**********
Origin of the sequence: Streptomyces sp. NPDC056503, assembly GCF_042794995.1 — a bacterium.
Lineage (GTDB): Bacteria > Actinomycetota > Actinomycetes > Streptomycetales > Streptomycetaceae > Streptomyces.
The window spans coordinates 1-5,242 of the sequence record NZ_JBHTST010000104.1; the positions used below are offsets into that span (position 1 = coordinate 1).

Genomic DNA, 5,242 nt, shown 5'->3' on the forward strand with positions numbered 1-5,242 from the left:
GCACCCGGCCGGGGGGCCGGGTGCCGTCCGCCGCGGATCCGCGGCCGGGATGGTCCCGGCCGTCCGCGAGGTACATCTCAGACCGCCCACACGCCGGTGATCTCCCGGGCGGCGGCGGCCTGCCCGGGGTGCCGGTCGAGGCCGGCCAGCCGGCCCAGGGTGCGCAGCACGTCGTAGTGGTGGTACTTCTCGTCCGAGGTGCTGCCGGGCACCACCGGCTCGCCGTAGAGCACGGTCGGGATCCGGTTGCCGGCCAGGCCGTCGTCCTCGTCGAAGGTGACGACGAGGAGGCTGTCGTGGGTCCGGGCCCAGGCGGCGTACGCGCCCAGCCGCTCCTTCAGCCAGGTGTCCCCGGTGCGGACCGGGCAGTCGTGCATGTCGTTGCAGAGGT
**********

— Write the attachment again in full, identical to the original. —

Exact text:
Origin of the sequence: Streptomyces sp. NPDC056503, assembly GCF_042794995.1 — a bacterium.
Lineage (GTDB): Bacteria > Actinomycetota > Actinomycetes > Streptomycetales > Streptomycetaceae > Streptomyces.
The window spans coordinates 1-5,242 of the sequence record NZ_JBHTST010000104.1; the positions used below are offsets into that span (position 1 = coordinate 1).

Genomic DNA, 5,242 nt, shown 5'->3' on the forward strand with positions numbered 1-5,242 from the left:
GCACCCGGCCGGGGGGCCGGGTGCCGTCCGCCGCGGATCCGCGGCCGGGATGGTCCCGGCCGTCCGCGAGGTACATCTCAGACCGCCCACACGCCGGTGATCTCCCGGGCGGCGGCGGCCTGCCCGGGGTGCCGGTCGAGGCCGGCCAGCCGGCCCAGGGTGCGCAGCACGTCGTAGTGGTGGTACTTCTCGTCCGAGGTGCTGCCGGGCACCACCGGCTCGCCGTAGAGCACGGTCGGGATCCGGTTGCCGGCCAGGCCGTCGTCCTCGTCGAAGGTGACGACGAGGAGGCTGTCGTGGGTCCGGGCCCAGGCGGCGTACGCGCCCAGCCGCTCCTTCAGCCAGGTGTCCCCGGTGCGGACCGGGCAGTCGTGCATGTCGTTGCAGAGGT